What are some current art projects you have ongoing and where can we see your work?
Currently I’m trying to just stay present and create regular work. I’ve started a new daytime job, so I’m resettling my daily habits and trying to balance work + life + people + art. Right now I’m just working in a sketchbook and mostly focusing on portraiture and figure work, but I’ve got the serious itch to start painting again. Thankfully I’ve recently moved into a new studio space, so that should be able to start happening more frequently soon. The best way to follow my art (and please do, hold me accountable!) is at my Instagram, which is @lcmashburnart.
What do you do when you just want to catch your breath or have fun?
I love to go on walks and love getting to know my neighborhood, or just to go grab a beer and people watch. Memphis is a great city for doing both, so a lot of the time I love to plug in a good podcast or album and go walk my dog through Midtown or down by the river. My favorite bar is most definitely Earnestine & Hazel’s, but Hammer & Ale or Wiseacre Brewery is a great place to meet friends and hang out. There is, of course, a lot of music and art in the city, so I try and get out and see that as well.
What excites you most about the future of DittyTV?
Man I think that DittyTV is really doing something special and I’m excited to watch it grow. I’m also really excited to watch our actual, physical storefront grow on South Main as well. I just really want more people to tune in and tell us what we need to keep doing because I feel like Americana & Roots is a really wide genre with a lot of space for artists of all kinds to bring their experiences to the table. The world needs more inclusion and more voices speaking about the things we all experience in different ways, and I think music is one of the ways we can really communicate with each other. Also more people need to watch music videos as it is literally the penultimate combination of my two favorite things, so let’s get everyone tuned in!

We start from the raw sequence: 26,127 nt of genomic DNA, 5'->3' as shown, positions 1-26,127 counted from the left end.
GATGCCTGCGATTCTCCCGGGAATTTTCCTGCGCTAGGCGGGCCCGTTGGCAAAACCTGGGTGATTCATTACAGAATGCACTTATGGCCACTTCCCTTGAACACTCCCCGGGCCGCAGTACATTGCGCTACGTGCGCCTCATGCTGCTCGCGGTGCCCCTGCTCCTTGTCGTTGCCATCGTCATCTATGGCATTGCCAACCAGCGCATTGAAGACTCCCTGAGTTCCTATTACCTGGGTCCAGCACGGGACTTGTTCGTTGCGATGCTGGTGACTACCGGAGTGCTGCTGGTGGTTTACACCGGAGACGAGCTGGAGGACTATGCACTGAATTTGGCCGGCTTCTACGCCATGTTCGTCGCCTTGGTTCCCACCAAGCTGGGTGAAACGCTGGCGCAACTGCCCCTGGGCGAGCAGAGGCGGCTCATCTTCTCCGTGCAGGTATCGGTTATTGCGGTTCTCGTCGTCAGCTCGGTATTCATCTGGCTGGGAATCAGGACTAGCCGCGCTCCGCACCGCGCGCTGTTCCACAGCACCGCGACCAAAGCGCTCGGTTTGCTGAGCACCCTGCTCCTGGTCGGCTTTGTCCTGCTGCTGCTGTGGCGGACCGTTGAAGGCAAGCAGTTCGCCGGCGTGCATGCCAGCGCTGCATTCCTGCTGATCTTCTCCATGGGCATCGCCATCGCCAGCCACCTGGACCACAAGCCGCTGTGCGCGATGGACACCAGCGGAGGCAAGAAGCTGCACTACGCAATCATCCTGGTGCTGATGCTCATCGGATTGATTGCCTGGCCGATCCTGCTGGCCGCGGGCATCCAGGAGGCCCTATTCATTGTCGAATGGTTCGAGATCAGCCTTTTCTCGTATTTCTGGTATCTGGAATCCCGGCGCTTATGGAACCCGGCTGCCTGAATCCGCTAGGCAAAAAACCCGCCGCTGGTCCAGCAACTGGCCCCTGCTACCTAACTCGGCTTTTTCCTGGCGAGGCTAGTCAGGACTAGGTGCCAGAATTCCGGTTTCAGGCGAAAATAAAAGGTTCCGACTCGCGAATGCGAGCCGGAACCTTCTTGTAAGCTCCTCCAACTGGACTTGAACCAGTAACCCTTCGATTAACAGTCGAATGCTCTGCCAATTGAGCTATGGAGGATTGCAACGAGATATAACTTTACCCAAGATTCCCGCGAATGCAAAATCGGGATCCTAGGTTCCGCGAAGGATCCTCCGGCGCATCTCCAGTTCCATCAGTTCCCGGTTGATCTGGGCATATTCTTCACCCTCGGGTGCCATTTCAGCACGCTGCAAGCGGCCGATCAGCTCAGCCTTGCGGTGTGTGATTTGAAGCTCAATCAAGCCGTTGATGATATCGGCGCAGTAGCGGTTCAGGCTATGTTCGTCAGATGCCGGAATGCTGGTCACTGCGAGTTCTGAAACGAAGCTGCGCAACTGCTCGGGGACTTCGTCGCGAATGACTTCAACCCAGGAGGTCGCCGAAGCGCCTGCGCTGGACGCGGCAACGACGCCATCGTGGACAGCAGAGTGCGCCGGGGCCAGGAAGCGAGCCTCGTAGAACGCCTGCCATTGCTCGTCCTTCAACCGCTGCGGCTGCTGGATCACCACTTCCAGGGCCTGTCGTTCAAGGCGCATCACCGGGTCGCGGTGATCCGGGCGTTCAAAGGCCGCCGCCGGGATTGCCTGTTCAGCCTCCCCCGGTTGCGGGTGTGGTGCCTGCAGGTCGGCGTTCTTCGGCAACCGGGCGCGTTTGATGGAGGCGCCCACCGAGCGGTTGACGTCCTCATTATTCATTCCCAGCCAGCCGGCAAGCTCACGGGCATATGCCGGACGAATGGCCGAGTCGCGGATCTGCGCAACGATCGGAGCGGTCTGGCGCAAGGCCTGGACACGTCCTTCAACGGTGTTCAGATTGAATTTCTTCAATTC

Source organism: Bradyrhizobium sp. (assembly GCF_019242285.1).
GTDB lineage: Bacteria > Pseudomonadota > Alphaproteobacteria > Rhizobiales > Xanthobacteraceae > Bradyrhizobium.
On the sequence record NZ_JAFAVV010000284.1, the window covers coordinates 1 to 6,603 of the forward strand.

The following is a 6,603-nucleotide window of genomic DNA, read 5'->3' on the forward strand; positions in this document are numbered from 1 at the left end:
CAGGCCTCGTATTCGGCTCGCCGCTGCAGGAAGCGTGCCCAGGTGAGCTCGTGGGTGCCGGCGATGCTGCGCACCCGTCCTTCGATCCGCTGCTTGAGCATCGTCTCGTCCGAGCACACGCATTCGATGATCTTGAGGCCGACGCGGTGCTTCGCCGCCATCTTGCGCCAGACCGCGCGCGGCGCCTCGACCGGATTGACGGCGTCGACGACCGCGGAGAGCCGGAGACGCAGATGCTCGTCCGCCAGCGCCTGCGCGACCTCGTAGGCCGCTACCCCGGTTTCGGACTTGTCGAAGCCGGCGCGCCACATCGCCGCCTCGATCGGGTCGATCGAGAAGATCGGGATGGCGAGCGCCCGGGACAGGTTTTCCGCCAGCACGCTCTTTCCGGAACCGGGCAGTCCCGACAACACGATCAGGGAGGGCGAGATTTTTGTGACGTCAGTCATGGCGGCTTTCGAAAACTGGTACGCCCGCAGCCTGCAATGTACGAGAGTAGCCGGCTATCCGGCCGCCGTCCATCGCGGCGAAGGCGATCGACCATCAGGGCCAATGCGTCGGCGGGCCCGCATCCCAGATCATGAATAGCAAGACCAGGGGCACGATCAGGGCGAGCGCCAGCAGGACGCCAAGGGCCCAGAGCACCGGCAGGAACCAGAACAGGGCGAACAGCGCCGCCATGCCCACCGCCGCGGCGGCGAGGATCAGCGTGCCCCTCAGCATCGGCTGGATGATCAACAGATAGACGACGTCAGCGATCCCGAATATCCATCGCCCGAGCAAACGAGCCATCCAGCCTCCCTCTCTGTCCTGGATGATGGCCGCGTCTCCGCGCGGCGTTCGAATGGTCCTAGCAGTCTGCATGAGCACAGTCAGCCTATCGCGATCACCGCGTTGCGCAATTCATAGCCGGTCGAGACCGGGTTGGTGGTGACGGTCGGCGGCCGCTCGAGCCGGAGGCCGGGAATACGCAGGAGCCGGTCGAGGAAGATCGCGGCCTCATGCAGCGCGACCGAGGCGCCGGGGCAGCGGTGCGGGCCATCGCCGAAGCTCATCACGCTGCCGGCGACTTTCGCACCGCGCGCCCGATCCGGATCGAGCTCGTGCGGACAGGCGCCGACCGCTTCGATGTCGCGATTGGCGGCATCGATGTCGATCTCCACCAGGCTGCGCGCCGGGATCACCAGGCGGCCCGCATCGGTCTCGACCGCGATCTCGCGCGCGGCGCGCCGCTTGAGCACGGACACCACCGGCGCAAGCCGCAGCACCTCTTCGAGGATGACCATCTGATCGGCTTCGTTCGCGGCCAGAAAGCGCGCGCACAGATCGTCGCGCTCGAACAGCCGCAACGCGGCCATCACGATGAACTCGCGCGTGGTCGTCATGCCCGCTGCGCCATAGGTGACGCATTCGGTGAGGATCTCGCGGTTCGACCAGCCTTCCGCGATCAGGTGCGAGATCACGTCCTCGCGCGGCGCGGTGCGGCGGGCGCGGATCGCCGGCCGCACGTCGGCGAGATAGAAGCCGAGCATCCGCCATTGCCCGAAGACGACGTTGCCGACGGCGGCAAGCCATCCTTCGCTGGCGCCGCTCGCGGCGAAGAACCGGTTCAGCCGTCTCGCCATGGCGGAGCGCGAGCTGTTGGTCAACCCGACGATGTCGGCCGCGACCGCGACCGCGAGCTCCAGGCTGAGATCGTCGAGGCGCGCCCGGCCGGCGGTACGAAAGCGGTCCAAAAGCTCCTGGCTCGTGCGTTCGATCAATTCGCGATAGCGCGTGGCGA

And finally, if you had a guest in town who wanted to “see Memphis,” where would be five places you’d take them?
Oh boy. OK, so I love food and I love spending time with people, so my five places are most likely going to be centered around that.
1. Definitely the Civil Rights Museum. It’s an incredibly important space to visit, and while we have a ton of important museums, parks, and historical spaces in Memphis, if I had to pick only one to take a visitor to, it would definitely be the Lorraine. It’s a poignant, informative, and very integral museum to understanding so many things about Memphis, the South, and ultimately our country.
2. Elwood’s Shack: THE WINGS ARE PHENOMENAL. I know I should pick a barbecue joint but that always leads to some kind of friendly fight between Memphians, so I’m gonna highlight this little gem. Plenty of parking since it’s practically in Lowe’s parking lot, and some of the best dang food you’ll eat in Memphis.
3. Crosstown Concourse: So this is me kind of cheating cause there’s a gazillion things to see and eat in this building, but I really love how Memphis has revitalized a building in its core that was a massive, physical undertaking. Primarily, I’d take my friend up to the second floor to show them the Crosstown Arts Gallery, Art Bar, and the Concourse Cafe. The gallery has a rotating show from different artists in residency at Crosstown, and there’s always something really exciting to find up there.
4. Earnestine & Hazel’s: When I lived downtown and was in grad school I was practically living in this bar. It was the mid-point between my apartment and school, and I always felt welcome, whether it was at 6 p.m. for a quick beer or at 2 a.m. for a late-night art break Soul Burger. Everyone should eat the Soul Burger, sit in a booth, and just enjoy the history in that building. Earnestine’s has stories to tell you if you just let it. (Pro tip, avoid prime hours, especially in the spring and summer, because it is a popular tourist destination. However, that can be prime people watching, so just think ahead.)
5. The River: I know, I know, this might seem anti-climatic. However, I’m someone who is highly aware of and influenced by my physical surroundings. Being from Mississippi and having lived in the Mississippi Delta for some formative years, the River has always held a certain status in my heart. I have spent a lot of time walking up and down the River Walk, just really enjoying being next to those old, muddy, deep waters. Just thinking about how much the river has seen, and how much it has touched, and who all have relied on it for so many years, and all of the other multitudes of ways it has shaped and influenced us overwhelms me. I mean, it is the largest river in the U.S. and the fourth largest in the world, and I just really appreciate living next to something so large and old. Last stop would definitely be to bring my visiting friend down close to Beale Street landing to sit by the river, take our shoes off (weather permitting,) and stick my feet down in those muddy waters like the Mississippi girl I am.